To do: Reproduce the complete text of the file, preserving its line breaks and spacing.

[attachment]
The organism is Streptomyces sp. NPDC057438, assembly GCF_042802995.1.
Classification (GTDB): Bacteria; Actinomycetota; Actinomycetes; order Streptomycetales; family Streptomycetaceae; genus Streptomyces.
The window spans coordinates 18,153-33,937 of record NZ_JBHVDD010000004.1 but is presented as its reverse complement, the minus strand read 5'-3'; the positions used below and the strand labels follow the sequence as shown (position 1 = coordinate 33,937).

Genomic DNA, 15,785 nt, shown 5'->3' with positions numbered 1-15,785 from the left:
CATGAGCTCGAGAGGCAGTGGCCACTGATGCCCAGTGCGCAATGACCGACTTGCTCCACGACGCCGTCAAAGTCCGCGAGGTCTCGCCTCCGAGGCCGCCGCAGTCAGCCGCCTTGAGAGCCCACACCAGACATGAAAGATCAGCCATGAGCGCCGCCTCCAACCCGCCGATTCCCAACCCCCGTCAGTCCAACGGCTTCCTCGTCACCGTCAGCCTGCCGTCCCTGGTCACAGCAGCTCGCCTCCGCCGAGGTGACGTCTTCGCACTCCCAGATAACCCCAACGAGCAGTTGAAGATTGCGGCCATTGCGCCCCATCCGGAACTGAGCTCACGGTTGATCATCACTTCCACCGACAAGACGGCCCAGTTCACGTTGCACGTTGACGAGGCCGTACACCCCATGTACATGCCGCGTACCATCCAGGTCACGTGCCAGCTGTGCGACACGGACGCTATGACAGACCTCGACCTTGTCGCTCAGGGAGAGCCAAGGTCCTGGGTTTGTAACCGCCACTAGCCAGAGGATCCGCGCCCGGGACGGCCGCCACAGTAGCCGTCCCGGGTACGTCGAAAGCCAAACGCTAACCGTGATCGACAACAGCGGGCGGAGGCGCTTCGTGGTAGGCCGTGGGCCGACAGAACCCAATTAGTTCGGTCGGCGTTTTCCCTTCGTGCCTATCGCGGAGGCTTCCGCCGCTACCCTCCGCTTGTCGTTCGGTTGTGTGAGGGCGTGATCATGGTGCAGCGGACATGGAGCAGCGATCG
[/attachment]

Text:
The organism is Streptomyces sp. NPDC057438, assembly GCF_042802995.1.
Classification (GTDB): Bacteria; Actinomycetota; Actinomycetes; order Streptomycetales; family Streptomycetaceae; genus Streptomyces.
The window spans coordinates 18,153-33,937 of record NZ_JBHVDD010000004.1 but is presented as its reverse complement, the minus strand read 5'-3'; the positions used below and the strand labels follow the sequence as shown (position 1 = coordinate 33,937).

Genomic DNA, 15,785 nt, shown 5'->3' with positions numbered 1-15,785 from the left:
CATGAGCTCGAGAGGCAGTGGCCACTGATGCCCAGTGCGCAATGACCGACTTGCTCCACGACGCCGTCAAAGTCCGCGAGGTCTCGCCTCCGAGGCCGCCGCAGTCAGCCGCCTTGAGAGCCCACACCAGACATGAAAGATCAGCCATGAGCGCCGCCTCCAACCCGCCGATTCCCAACCCCCGTCAGTCCAACGGCTTCCTCGTCACCGTCAGCCTGCCGTCCCTGGTCACAGCAGCTCGCCTCCGCCGAGGTGACGTCTTCGCACTCCCAGATAACCCCAACGAGCAGTTGAAGATTGCGGCCATTGCGCCCCATCCGGAACTGAGCTCACGGTTGATCATCACTTCCACCGACAAGACGGCCCAGTTCACGTTGCACGTTGACGAGGCCGTACACCCCATGTACATGCCGCGTACCATCCAGGTCACGTGCCAGCTGTGCGACACGGACGCTATGACAGACCTCGACCTTGTCGCTCAGGGAGAGCCAAGGTCCTGGGTTTGTAACCGCCACTAGCCAGAGGATCCGCGCCCGGGACGGCCGCCACAGTAGCCGTCCCGGGTACGTCGAAAGCCAAACGCTAACCGTGATCGACAACAGCGGGCGGAGGCGCTTCGTGGTAGGCCGTGGGCCGACAGAACCCAATTAGTTCGGTCGGCGTTTTCCCTTCGTGCCTATCGCGGAGGCTTCCGCCGCTACCCTCCGCTTGTCGTTCGGTTGTGTGAGGGCGTGATCATGGTGCAGCGGACATGGAGCAGCGATCG